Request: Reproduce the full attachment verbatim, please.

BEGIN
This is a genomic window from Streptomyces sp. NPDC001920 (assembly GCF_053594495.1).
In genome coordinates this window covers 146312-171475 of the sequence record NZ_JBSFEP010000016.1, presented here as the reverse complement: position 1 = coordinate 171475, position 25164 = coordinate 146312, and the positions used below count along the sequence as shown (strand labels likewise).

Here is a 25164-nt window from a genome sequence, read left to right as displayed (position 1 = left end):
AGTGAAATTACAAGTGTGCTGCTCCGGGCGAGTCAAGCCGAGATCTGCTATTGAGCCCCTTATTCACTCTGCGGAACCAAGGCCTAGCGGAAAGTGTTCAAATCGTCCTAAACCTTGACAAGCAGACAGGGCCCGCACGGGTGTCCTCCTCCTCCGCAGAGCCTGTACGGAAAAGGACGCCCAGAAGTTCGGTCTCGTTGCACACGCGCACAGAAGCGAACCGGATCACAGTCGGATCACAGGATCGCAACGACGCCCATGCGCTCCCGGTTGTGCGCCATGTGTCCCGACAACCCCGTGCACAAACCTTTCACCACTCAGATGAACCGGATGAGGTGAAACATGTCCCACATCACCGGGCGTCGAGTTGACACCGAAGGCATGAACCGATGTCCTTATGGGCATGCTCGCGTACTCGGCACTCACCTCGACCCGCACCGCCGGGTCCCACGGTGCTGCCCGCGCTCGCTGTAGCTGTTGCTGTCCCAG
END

This is a genomic window from Streptomyces sp. NPDC001920 (assembly GCF_053594495.1).
In genome coordinates this window covers 146312-171475 of the sequence record NZ_JBSFEP010000016.1, presented here as the reverse complement: position 1 = coordinate 171475, position 25164 = coordinate 146312, and the positions used below count along the sequence as shown (strand labels likewise).

Here is a 25164-nt window from a genome sequence, read left to right as displayed (position 1 = left end):
AGTGAAATTACAAGTGTGCTGCTCCGGGCGAGTCAAGCCGAGATCTGCTATTGAGCCCCTTATTCACTCTGCGGAACCAAGGCCTAGCGGAAAGTGTTCAAATCGTCCTAAACCTTGACAAGCAGACAGGGCCCGCACGGGTGTCCTCCTCCTCCGCAGAGCCTGTACGGAAAAGGACGCCCAGAAGTTCGGTCTCGTTGCACACGCGCACAGAAGCGAACCGGATCACAGTCGGATCACAGGATCGCAACGACGCCCATGCGCTCCCGGTTGTGCGCCATGTGTCCCGACAACCCCGTGCACAAACCTTTCACCACTCAGATGAACCGGATGAGGTGAAACATGTCCCACATCACCGGGCGTCGAGTTGACACCGAAGGCATGAACCGATGTCCTTATGGGCATGCTCGCGTACTCGGCACTCACCTCGACCCGCACCGCCGGGTCCCACGGTGCTGCCCGCGCTCGCTGTAGCTGTTGCTGTCCCAG